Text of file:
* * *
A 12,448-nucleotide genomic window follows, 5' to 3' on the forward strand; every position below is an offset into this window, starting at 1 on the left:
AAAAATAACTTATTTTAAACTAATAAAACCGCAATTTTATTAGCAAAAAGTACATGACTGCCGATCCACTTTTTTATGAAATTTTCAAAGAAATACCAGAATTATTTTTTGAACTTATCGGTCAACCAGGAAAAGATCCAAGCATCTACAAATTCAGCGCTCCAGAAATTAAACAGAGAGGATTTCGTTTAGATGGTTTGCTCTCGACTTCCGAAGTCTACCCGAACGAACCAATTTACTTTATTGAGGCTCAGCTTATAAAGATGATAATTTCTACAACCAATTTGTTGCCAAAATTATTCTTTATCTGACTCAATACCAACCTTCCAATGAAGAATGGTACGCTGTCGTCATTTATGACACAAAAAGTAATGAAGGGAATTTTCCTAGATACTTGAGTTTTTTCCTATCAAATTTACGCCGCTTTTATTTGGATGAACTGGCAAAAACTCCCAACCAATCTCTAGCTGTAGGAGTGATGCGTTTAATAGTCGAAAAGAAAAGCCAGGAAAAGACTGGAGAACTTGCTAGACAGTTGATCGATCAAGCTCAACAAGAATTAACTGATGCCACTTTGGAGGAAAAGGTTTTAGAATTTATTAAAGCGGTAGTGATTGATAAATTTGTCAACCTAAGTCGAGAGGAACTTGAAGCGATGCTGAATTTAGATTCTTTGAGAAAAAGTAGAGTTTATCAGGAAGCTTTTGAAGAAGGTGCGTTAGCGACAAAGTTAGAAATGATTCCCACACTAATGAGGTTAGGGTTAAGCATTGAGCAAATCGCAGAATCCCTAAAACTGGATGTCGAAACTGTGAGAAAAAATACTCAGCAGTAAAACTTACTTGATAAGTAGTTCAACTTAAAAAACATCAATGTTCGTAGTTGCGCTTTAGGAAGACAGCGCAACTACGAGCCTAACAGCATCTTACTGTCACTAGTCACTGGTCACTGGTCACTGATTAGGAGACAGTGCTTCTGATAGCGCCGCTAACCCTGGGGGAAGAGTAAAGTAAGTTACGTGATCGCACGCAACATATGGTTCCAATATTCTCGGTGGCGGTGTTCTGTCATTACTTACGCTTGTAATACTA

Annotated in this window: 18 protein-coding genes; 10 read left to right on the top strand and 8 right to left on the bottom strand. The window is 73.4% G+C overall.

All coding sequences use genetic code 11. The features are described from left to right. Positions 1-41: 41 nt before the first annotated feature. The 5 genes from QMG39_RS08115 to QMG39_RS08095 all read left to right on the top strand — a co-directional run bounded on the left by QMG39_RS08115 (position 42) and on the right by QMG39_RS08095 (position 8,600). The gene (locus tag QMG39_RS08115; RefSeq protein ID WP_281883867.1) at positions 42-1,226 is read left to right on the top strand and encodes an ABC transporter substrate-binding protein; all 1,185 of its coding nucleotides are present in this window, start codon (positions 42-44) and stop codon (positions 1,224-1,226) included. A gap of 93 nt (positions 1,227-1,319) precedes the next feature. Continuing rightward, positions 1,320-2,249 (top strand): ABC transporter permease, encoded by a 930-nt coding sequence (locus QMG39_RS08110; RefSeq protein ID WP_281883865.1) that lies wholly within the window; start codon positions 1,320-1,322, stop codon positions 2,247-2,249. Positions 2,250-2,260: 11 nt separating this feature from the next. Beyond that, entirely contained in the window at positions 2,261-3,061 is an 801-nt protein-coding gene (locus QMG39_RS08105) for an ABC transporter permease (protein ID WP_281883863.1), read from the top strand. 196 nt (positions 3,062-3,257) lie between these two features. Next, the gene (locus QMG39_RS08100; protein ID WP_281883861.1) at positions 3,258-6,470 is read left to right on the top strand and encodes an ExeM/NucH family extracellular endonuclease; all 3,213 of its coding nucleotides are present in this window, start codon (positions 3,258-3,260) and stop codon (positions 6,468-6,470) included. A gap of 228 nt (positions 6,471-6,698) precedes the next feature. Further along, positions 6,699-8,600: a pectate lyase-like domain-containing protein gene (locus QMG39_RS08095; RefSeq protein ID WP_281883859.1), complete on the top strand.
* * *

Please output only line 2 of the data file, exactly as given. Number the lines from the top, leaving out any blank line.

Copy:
AAAAATAACTTATTTTAAACTAATAAAACCGCAATTTTATTAGCAAAAAGTACATGACTGCCGATCCACTTTTTTATGAAATTTTCAAAGAAATACCAGAATTATTTTTTGAACTTATCGGTCAACCAGGAAAAGATCCAAGCATCTACAAATTCAGCGCTCCAGAAATTAAACAGAGAGGATTTCGTTTAGATGGTTTGCTCTCGACTTCCGAAGTCTACCCGAACGAACCAATTTACTTTATTGAGGCTCAGCTTATAAAGATGATAATTTCTACAACCAATTTGTTGCCAAAATTATTCTTTATCTGACTCAATACCAACCTTCCAATGAAGAATGGTACGCTGTCGTCATTTATGACACAAAAAGTAATGAAGGGAATTTTCCTAGATACTTGAGTTTTTTCCTATCAAATTTACGCCGCTTTTATTTGGATGAACTGGCAAAAACTCCCAACCAATCTCTAGCTGTAGGAGTGATGCGTTTAATAGTCGAAAAGAAAAGCCAGGAAAAGACTGGAGAACTTGCTAGACAGTTGATCGATCAAGCTCAACAAGAATTAACTGATGCCACTTTGGAGGAAAAGGTTTTAGAATTTATTAAAGCGGTAGTGATTGATAAATTTGTCAACCTAAGTCGAGAGGAACTTGAAGCGATGCTGAATTTAGATTCTTTGAGAAAAAGTAGAGTTTATCAGGAAGCTTTTGAAGAAGGTGCGTTAGCGACAAAGTTAGAAATGATTCCCACACTAATGAGGTTAGGGTTAAGCATTGAGCAAATCGCAGAATCCCTAAAACTGGATGTCGAAACTGTGAGAAAAAATACTCAGCAGTAAAACTTACTTGATAAGTAGTTCAACTTAAAAAACATCAATGTTCGTAGTTGCGCTTTAGGAAGACAGCGCAACTACGAGCCTAACAGCATCTTACTGTCACTAGTCACTGGTCACTGGTCACTGATTAGGAGACAGTGCTTCTGATAGCGCCGCTAACCCTGGGGGAAGAGTAAAGTAAGTTACGTGATCGCACGCAACATATGGTTCCAATATTCTCGGTGGCGGTGTTCTGTCATTACTTACGCTTGTAATACTA